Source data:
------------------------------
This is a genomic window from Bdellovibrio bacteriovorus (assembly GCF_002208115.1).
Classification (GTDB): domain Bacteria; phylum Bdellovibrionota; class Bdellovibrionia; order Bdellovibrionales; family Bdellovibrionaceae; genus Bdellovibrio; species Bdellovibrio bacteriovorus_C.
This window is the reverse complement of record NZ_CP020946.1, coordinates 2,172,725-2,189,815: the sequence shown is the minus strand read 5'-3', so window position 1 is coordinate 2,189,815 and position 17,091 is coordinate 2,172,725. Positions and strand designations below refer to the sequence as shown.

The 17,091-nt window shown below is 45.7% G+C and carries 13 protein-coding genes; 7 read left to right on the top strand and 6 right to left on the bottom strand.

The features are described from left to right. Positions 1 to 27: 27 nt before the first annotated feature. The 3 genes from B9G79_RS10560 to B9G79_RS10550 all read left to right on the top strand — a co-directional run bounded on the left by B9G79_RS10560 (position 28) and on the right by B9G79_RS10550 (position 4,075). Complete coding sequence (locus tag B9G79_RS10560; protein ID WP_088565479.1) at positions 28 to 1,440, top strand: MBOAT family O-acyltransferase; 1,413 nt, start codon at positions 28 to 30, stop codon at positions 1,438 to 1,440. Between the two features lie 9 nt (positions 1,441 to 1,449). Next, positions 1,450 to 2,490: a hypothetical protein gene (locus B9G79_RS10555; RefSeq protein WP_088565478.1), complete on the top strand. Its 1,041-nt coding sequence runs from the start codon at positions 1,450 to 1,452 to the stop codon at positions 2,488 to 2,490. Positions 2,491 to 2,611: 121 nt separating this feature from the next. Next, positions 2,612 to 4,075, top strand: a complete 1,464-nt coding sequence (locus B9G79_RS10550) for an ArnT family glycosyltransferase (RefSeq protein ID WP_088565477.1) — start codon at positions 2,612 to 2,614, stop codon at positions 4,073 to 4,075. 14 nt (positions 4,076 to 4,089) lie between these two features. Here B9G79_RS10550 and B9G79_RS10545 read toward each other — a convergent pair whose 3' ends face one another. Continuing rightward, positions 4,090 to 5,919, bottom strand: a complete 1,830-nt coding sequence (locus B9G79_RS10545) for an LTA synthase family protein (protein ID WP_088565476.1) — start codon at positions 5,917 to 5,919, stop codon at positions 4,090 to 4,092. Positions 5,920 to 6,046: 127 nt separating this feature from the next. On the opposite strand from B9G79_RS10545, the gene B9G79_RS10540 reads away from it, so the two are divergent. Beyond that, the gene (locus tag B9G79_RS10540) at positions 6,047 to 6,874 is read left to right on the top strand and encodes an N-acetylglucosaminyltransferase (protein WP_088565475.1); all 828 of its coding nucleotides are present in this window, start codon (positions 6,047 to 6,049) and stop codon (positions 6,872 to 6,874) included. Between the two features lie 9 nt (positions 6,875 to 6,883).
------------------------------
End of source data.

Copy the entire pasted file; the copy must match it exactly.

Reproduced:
This is a genomic window from Bdellovibrio bacteriovorus (assembly GCF_002208115.1).
Classification (GTDB): domain Bacteria; phylum Bdellovibrionota; class Bdellovibrionia; order Bdellovibrionales; family Bdellovibrionaceae; genus Bdellovibrio; species Bdellovibrio bacteriovorus_C.
This window is the reverse complement of record NZ_CP020946.1, coordinates 2,172,725-2,189,815: the sequence shown is the minus strand read 5'-3', so window position 1 is coordinate 2,189,815 and position 17,091 is coordinate 2,172,725. Positions and strand designations below refer to the sequence as shown.

The 17,091-nt window shown below is 45.7% G+C and carries 13 protein-coding genes; 7 read left to right on the top strand and 6 right to left on the bottom strand.

The features are described from left to right. Positions 1 to 27: 27 nt before the first annotated feature. The 3 genes from B9G79_RS10560 to B9G79_RS10550 all read left to right on the top strand — a co-directional run bounded on the left by B9G79_RS10560 (position 28) and on the right by B9G79_RS10550 (position 4,075). Complete coding sequence (locus tag B9G79_RS10560; protein ID WP_088565479.1) at positions 28 to 1,440, top strand: MBOAT family O-acyltransferase; 1,413 nt, start codon at positions 28 to 30, stop codon at positions 1,438 to 1,440. Between the two features lie 9 nt (positions 1,441 to 1,449). Next, positions 1,450 to 2,490: a hypothetical protein gene (locus B9G79_RS10555; RefSeq protein WP_088565478.1), complete on the top strand. Its 1,041-nt coding sequence runs from the start codon at positions 1,450 to 1,452 to the stop codon at positions 2,488 to 2,490. Positions 2,491 to 2,611: 121 nt separating this feature from the next. Next, positions 2,612 to 4,075, top strand: a complete 1,464-nt coding sequence (locus B9G79_RS10550) for an ArnT family glycosyltransferase (RefSeq protein ID WP_088565477.1) — start codon at positions 2,612 to 2,614, stop codon at positions 4,073 to 4,075. 14 nt (positions 4,076 to 4,089) lie between these two features. Here B9G79_RS10550 and B9G79_RS10545 read toward each other — a convergent pair whose 3' ends face one another. Continuing rightward, positions 4,090 to 5,919, bottom strand: a complete 1,830-nt coding sequence (locus B9G79_RS10545) for an LTA synthase family protein (protein ID WP_088565476.1) — start codon at positions 5,917 to 5,919, stop codon at positions 4,090 to 4,092. Positions 5,920 to 6,046: 127 nt separating this feature from the next. On the opposite strand from B9G79_RS10545, the gene B9G79_RS10540 reads away from it, so the two are divergent. Beyond that, the gene (locus tag B9G79_RS10540) at positions 6,047 to 6,874 is read left to right on the top strand and encodes an N-acetylglucosaminyltransferase (protein WP_088565475.1); all 828 of its coding nucleotides are present in this window, start codon (positions 6,047 to 6,049) and stop codon (positions 6,872 to 6,874) included. Between the two features lie 9 nt (positions 6,875 to 6,883).